German GP: Ferrari Receive A $100,000 Penalty

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The Ferrari controversy only gets more interesting. After issuing team orders in a coded radio communication in the German Grand Prix, Ferrari were summoned by the FIA for breach of rules. It is one thing to be summoned, but another to get penalized, especially if you are Ferrari.

For a change, I would have loved to receive a post-race press release from the Ferrari team. I am sure it wasn’t too much of work for their media division – a re-print of 2002 Austrian Grand Prix would have sufficed.

However, it is interesting to note Ferrari’s post – race reaction. They have blatantly denied using team-orders. Infact, their explanation of Felipe’s radio message was funny – it was only to let him know the relative pace of the team. That Massa moved over was a ‘driver reaction’ and not necessarily an order from the team. They also tried to explain Massa’s poor exit at the hairpin that allowed Alonso’s to close in and overtake.

Ferrari have been involved with the sport since 60 years now and their long-term involvement allows them to believe that they can be brattish in their approach. But this is 2010 and times have changed. With TV replays, youtube and other mediums that allow re-plays of their shameful act, the ramifications of their acts will be long term and they won’t be restricted on-track. Mclaren’s Martin Whitmarsh prior to the German GP publicly stated that Mclaren’s target was to overtake Ferrari as Formula1’s number one brand. If the Italian team continue their controversial ways, Mclaren’s task will only be easier!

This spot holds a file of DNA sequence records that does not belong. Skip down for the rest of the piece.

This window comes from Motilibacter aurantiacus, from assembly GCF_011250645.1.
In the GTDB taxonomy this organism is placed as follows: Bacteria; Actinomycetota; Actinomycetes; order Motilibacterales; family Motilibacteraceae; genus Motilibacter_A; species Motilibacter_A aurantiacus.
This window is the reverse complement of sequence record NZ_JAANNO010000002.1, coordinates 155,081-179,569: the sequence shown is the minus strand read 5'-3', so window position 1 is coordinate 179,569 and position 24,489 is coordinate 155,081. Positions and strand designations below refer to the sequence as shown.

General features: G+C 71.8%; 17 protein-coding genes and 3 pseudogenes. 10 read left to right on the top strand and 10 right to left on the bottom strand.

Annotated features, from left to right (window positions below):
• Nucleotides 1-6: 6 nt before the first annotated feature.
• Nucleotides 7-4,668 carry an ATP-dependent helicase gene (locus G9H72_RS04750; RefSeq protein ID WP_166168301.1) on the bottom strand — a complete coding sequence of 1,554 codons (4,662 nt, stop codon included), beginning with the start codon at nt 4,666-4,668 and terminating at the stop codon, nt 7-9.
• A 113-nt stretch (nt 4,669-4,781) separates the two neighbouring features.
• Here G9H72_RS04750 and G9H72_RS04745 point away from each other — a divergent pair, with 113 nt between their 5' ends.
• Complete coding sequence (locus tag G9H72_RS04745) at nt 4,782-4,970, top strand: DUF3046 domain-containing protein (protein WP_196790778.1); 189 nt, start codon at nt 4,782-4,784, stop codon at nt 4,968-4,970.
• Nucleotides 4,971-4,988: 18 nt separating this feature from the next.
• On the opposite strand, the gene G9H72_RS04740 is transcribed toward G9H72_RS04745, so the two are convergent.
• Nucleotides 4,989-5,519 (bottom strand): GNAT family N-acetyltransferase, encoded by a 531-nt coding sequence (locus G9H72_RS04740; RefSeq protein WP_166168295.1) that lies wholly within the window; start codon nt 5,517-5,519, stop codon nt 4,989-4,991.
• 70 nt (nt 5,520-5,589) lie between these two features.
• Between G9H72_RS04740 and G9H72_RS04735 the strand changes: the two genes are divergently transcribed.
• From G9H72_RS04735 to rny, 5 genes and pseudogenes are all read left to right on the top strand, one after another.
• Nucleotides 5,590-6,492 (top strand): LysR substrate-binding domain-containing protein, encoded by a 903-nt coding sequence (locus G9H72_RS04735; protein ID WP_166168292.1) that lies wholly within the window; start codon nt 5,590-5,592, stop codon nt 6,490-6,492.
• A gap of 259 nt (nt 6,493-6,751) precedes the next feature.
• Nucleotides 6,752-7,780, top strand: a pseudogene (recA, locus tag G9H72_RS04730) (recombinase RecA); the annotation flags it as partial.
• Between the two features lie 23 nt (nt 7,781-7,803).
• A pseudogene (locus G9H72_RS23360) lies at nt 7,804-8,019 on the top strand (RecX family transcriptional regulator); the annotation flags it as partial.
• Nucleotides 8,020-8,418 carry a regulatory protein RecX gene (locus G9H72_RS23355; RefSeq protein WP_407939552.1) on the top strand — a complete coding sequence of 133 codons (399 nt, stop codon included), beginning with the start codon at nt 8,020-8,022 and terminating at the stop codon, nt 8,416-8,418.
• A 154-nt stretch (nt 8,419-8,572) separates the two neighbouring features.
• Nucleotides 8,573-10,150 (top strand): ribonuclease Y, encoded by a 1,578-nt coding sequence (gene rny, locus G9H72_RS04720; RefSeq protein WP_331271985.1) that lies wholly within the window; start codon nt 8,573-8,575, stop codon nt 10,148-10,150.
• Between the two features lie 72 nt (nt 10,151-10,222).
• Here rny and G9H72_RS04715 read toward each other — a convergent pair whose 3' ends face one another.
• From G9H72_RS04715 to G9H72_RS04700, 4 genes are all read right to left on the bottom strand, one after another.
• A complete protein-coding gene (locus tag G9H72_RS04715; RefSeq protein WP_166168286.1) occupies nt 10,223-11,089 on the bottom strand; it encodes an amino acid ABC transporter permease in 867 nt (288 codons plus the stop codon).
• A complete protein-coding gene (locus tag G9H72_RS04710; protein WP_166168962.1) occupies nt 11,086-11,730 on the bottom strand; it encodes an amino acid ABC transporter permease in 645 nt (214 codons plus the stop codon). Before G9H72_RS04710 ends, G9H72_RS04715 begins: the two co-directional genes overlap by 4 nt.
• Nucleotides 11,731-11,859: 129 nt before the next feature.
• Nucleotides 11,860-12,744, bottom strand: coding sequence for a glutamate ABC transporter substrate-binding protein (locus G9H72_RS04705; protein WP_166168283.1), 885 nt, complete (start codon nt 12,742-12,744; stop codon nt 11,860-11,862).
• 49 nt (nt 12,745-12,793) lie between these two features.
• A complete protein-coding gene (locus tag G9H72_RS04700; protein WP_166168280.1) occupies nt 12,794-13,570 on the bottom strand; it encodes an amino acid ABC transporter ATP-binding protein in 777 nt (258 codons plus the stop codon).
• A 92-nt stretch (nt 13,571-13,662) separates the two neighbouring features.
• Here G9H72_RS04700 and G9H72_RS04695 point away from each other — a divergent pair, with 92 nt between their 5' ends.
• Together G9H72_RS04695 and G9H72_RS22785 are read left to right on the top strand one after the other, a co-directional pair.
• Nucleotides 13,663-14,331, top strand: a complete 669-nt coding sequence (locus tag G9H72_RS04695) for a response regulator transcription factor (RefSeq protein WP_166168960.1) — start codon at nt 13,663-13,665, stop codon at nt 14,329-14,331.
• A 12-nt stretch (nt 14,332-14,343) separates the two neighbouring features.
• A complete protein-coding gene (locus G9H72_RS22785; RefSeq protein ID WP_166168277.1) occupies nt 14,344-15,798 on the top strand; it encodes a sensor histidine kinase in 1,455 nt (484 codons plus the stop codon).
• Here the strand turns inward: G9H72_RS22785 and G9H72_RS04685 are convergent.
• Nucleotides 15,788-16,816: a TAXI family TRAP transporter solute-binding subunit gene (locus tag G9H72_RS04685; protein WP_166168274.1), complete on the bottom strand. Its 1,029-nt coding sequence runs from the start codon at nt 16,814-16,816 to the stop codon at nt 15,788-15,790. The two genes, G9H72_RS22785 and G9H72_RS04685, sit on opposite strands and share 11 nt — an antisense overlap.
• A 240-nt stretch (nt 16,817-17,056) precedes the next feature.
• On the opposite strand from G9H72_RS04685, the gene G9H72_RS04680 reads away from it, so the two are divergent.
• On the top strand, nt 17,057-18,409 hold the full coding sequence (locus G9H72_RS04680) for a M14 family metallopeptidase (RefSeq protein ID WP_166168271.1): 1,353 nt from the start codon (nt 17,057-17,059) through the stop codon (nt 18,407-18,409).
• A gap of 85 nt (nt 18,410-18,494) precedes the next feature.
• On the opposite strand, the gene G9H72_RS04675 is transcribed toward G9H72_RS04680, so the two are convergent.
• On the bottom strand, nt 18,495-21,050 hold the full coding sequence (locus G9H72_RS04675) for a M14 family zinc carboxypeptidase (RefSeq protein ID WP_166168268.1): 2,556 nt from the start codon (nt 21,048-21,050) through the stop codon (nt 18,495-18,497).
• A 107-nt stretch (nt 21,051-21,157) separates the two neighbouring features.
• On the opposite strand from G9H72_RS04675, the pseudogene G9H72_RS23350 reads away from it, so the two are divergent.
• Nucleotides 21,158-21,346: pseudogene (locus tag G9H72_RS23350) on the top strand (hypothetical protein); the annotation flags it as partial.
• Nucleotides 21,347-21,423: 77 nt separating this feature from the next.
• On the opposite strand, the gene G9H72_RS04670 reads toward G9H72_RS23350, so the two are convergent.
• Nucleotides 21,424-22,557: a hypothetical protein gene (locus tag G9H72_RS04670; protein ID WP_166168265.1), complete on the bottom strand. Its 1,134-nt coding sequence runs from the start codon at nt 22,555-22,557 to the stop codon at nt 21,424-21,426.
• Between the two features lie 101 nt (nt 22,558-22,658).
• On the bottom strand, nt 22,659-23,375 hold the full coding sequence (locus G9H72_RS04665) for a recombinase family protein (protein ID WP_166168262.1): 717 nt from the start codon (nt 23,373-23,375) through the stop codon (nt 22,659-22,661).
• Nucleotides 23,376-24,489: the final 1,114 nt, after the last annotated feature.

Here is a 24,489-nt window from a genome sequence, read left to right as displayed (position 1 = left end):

When the FIA summoned Ferrari, my first reaction was not of surprise. Rather I was hoping that they don’t treat preferentially as they have before. After hearing the result of their hearing, I am surprised that there’s only a financial implication in the penalty and no change in the race results.

A penalty of $100,000 is loose change for the Italian automobile giant whose roadcars are super expensive and even a second hand Ferrari F360 will cost more than that amount. However, from prior experience and history, I do know that a financial penalty is all that Ferrari will receive. In 2002 too, a financial penalty was all that was imposed with no change in the final standings.

The case has also been forwarded to the World Motor Sport Council (WMSC) but there’s no date set for a hearing and my guess is that there will be no effect in the final F1 standings. Such is the way of life in Formula1…

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